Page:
Negarra A. Kudumu is something like a marvelous cloud of thinking and practices that are constantly processing contemporary art, curation, and critical theory. Her main interest is, to use her words, "the emerging visual culture of the African continent, Iran, South Asia, and their respective diasporas." In her essays and lectures, ideas from a variety of sources (high and low) meet at points that crackle and spark. For example, her lectures and posts on Black Constellation, the local/international art movement that counts Shabazz Palaces among its members, are as rich and insightful as the works by the movement's artists. She is currently manager of public programs at the Frye Art Museum, where she recently organized Those Without Voice, an exhibition of photo and video work created by local high-school students to express their views on social issues.

Who is your favorite artist right now?

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I don't have just one. I'm currently very enchanted by Mohau Modisakeng, Kader Attia, Yto Barrada, Mounir Fatmi, and Lynette Yiadom-Boakye, to name just a few.

What are you currently working on?

Sundry writing projects, developing exhibition ideas, and programming at the Frye.

You were new to the city not too long ago. Any advice for new Seattleites?

Take the 7 bus.

What do you think Seattle needs more of?

Folks who aren't afraid to say out loud, "Don't piss on me and call it rain," especially in the arts community.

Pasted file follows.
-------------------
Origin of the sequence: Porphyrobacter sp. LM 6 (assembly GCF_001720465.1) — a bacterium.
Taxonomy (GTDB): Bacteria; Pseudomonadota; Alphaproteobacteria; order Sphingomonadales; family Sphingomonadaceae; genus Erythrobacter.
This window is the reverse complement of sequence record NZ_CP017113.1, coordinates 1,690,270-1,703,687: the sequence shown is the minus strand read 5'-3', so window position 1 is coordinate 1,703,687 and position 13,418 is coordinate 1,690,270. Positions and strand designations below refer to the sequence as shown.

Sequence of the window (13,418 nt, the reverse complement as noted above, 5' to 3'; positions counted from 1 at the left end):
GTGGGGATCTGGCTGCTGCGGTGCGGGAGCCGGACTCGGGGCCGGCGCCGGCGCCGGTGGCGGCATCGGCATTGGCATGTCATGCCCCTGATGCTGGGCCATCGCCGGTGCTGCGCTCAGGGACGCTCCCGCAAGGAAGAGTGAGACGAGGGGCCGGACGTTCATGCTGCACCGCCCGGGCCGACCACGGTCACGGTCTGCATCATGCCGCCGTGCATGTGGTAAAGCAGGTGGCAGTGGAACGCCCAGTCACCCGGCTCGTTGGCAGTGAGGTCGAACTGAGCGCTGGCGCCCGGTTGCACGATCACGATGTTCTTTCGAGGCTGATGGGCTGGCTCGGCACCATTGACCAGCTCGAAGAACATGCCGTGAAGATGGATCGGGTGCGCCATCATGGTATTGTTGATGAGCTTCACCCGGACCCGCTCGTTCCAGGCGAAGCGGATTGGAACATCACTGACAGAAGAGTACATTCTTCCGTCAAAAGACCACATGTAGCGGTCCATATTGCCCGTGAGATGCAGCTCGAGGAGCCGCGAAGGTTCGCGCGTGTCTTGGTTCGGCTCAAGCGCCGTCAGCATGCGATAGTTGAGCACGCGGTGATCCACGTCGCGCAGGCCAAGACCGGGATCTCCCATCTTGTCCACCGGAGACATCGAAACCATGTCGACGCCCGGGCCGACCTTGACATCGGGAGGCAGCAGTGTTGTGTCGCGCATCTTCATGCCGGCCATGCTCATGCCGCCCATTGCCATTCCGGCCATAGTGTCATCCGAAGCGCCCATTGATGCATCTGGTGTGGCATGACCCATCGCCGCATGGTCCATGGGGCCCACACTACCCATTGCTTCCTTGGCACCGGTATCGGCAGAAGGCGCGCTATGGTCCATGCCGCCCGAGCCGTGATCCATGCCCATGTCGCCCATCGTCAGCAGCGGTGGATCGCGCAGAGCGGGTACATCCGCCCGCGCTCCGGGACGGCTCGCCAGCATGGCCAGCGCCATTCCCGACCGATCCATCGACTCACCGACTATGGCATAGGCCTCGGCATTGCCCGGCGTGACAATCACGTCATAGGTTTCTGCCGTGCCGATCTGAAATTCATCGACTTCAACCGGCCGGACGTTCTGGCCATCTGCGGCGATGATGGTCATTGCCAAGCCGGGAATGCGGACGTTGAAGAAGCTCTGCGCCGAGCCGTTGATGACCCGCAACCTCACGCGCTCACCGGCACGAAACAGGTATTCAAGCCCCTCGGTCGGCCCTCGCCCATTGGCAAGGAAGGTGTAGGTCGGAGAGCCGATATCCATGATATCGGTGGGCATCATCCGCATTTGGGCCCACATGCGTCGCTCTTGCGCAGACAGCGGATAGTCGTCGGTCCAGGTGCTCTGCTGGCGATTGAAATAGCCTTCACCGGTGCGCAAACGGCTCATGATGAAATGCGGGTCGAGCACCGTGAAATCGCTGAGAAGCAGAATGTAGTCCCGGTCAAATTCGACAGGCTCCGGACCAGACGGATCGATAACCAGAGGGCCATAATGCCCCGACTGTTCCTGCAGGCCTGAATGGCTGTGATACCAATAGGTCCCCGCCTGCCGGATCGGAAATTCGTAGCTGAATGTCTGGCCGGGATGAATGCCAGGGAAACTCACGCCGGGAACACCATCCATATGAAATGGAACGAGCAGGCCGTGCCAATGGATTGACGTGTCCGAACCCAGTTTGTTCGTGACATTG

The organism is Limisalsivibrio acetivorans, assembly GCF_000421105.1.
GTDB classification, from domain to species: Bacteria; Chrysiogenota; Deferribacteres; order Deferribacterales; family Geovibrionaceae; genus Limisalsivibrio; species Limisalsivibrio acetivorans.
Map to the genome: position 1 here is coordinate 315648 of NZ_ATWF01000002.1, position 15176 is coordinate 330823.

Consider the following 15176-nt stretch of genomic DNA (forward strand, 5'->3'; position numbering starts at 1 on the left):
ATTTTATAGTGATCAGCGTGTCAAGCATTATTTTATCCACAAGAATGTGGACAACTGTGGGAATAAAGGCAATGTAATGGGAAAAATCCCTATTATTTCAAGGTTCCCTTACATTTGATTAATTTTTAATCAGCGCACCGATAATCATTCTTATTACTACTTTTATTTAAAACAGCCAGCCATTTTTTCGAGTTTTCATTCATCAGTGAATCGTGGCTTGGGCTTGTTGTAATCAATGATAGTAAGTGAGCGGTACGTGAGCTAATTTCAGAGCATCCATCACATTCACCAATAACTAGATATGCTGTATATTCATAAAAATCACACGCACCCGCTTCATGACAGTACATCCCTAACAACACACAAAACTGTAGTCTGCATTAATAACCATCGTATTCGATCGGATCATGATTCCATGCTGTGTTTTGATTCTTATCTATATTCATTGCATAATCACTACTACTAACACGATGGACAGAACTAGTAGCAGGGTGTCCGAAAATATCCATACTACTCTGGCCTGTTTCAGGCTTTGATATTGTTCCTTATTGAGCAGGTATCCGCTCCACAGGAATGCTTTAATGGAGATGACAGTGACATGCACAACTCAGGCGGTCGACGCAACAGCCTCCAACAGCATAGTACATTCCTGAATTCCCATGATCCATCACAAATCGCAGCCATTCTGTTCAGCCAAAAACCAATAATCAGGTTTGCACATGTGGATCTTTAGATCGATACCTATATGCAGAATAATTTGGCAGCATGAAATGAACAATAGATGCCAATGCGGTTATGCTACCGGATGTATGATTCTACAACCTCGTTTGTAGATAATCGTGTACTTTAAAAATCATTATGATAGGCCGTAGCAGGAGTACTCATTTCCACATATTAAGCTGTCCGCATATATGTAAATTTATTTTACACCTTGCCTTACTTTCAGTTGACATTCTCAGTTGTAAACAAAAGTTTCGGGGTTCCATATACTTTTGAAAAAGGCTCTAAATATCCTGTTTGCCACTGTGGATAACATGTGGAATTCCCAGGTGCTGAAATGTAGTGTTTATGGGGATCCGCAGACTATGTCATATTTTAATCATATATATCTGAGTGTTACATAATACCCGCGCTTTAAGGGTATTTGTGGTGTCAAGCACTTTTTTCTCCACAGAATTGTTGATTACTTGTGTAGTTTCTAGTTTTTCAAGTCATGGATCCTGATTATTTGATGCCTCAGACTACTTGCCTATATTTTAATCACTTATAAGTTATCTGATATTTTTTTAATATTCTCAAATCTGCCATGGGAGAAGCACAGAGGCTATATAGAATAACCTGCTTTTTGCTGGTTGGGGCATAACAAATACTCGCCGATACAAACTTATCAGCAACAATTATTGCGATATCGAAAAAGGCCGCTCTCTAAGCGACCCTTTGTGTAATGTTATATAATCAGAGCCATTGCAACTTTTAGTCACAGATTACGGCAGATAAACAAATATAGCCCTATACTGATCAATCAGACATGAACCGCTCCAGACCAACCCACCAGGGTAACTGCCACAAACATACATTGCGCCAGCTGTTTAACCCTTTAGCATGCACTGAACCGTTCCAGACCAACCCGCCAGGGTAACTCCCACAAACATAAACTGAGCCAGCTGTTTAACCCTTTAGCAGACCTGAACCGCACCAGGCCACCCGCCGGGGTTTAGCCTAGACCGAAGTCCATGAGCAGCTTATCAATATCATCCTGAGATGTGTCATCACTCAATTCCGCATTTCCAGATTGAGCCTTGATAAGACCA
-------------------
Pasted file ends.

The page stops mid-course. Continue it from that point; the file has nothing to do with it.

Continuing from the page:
Is there a movement or exhibit you think Seattle needs to recognize?

Everyone in Seattle, especially those working in the arts community, need to read Bruce Mau's "An Incomplete Manifesto for Growth" with special attention paid to items 5, 11, 17, 28, 40, and 42. Take great care, however, with item 35.

What is your favorite restaurant in Seattle?

Marjorie.

What do you like to eat there?

The burger.

Favorite bar?

I pour really great wines at my home.

What music have you been listening to lately?

Lots of classical, opera specifically. Carmen is my favorite opera. And Erik Blood's Lost in Slow Motion. It continues to be the solution for pretty much everything.

What have you been reading and watching?

I am revisiting Pedro Almodóvar's films. I started getting into Ousmane Sembène and Akira Kurosawa this autumn. I will spend the winter knee-deep in nouvelle vague and cinema novo. The Cuban filmmaker Gloria Rolando has a newish film out that I really want to see called Diálogo Con Mi Abuela. My book lists are obscenely long. Right now, I have some Pierre Bourdieu and Frantz Fanon I need to finally finish. Need to revisit Octavia Butler, Toni Morrison, Gabriel García Márquez, and James Baldwin as well. I just learned about Jean Fisher and John Berger, and their work seems like it would be useful for my practice, so I will read them, too.

What's your strategy for dealing with Seattle's winter gloom?

Home-cooked meals with friends. recommended